Issue 411 March 15, 2019
The New Zealand Government should move fast and regulate cash proceeds among buyers and sellers of a vast variety of goods, accepting the recommendations of the Department of Internal Affairs (DIA).
The Department has suggested thresholds for cash payments on a number of deals, including buying and selling of cars, motorcycles, jewellery, art and a host of other items with effect from August 1, 2019. The Justice Ministry has endorsed those recommendations, which now await approval of the State Cabinet.
The thresholds are expected to be set at $5000, $10,000 and $15,000, depending on the value of the items traded.
Fighting launderers and terrorists
Money Laundering and Terrorism have become a major menace, threatening the peace and security of countries, obliging governments to exercise greater control over movement of funds, especially cash. It is an irony that as the world gets closer and more liberal in movement of goods and people, cash transactions have to come under stringent regulations.
There is therefore a need to curtain the flow of cash across borders.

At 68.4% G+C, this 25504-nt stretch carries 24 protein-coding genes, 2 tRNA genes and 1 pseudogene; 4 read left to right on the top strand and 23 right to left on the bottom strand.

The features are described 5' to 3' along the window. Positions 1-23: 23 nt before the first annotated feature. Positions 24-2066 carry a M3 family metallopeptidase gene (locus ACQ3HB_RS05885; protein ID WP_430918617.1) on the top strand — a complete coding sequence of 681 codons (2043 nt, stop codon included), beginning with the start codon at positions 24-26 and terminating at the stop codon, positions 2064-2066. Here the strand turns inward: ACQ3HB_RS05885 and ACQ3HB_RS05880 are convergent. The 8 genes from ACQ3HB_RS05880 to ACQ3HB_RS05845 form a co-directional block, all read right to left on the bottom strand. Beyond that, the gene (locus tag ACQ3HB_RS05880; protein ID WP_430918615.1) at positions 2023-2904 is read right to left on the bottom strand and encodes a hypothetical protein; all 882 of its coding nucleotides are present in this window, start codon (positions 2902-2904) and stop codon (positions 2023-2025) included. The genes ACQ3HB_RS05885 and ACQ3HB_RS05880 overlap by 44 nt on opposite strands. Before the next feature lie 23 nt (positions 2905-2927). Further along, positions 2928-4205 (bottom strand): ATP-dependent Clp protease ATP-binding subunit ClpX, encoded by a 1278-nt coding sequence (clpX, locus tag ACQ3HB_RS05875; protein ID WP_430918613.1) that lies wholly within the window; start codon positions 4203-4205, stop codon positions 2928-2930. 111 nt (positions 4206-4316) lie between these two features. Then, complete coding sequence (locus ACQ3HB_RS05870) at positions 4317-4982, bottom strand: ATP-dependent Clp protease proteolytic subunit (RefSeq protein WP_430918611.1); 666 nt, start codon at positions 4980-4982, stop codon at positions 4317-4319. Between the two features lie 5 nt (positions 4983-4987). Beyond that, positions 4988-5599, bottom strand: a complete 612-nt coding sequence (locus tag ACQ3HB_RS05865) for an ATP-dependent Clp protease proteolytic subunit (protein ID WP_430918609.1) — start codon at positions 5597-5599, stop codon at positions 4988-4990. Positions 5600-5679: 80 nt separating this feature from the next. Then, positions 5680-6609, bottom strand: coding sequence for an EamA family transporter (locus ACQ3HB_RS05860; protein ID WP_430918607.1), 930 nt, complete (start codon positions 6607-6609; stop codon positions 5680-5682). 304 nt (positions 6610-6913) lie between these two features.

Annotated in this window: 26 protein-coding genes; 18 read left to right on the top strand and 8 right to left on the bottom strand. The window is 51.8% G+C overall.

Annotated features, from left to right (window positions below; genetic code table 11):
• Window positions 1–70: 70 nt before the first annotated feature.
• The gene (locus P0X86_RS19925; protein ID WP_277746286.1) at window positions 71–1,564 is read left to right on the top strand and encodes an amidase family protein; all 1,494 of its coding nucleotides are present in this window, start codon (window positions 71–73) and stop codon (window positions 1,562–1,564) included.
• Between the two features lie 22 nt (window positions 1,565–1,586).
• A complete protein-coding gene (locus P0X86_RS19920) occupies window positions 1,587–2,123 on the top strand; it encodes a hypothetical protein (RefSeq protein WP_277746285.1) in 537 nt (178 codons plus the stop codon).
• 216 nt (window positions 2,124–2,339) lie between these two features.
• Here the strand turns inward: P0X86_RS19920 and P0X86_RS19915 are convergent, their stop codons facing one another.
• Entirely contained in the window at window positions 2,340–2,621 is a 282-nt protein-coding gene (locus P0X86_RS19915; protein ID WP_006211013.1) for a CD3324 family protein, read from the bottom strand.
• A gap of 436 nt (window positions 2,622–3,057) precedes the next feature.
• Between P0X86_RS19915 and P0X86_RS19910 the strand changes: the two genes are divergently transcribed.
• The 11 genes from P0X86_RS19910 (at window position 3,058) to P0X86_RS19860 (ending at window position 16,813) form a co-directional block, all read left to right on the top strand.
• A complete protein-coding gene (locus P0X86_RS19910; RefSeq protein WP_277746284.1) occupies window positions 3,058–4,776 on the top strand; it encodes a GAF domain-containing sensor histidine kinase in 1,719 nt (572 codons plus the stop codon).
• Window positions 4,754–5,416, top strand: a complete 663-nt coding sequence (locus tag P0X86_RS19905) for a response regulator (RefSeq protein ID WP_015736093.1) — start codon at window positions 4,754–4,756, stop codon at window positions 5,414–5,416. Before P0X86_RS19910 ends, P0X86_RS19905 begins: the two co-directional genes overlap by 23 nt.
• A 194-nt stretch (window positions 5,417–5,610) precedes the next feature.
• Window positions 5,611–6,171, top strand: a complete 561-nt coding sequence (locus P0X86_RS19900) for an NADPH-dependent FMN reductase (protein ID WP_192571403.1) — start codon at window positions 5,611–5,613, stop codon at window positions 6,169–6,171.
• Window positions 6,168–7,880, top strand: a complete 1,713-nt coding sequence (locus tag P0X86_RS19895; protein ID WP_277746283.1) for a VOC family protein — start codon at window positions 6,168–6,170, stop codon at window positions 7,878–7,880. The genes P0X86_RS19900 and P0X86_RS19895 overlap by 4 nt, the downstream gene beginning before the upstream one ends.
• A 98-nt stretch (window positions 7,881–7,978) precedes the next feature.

Already, New Zealand rules do not permit foreign exchange companies to accept cash on any currency and obliges customers to use only their credit or debit cards, in addition to providing an acceptable ID. Extending this stricture to trade deals should not therefore pose any problem.
Governments keen to crack down on money-laundering are increasingly slapping financial firms with dizzying fines for failing to spot suspicious transactions or for overlooking anti-money-laundering (AML) regulations. These rules are multiplying.
We are not immune
The government has said that money laundering continues to exist in New Zealand that the annual rinsing is of the order of $1.35 billion.
A National Risk Assessment Report has said that New Zealand is not immune to terrorists and fraudsters and that despite being a safe country, crime flourishes through money laundering and terrorism financing and harm communities.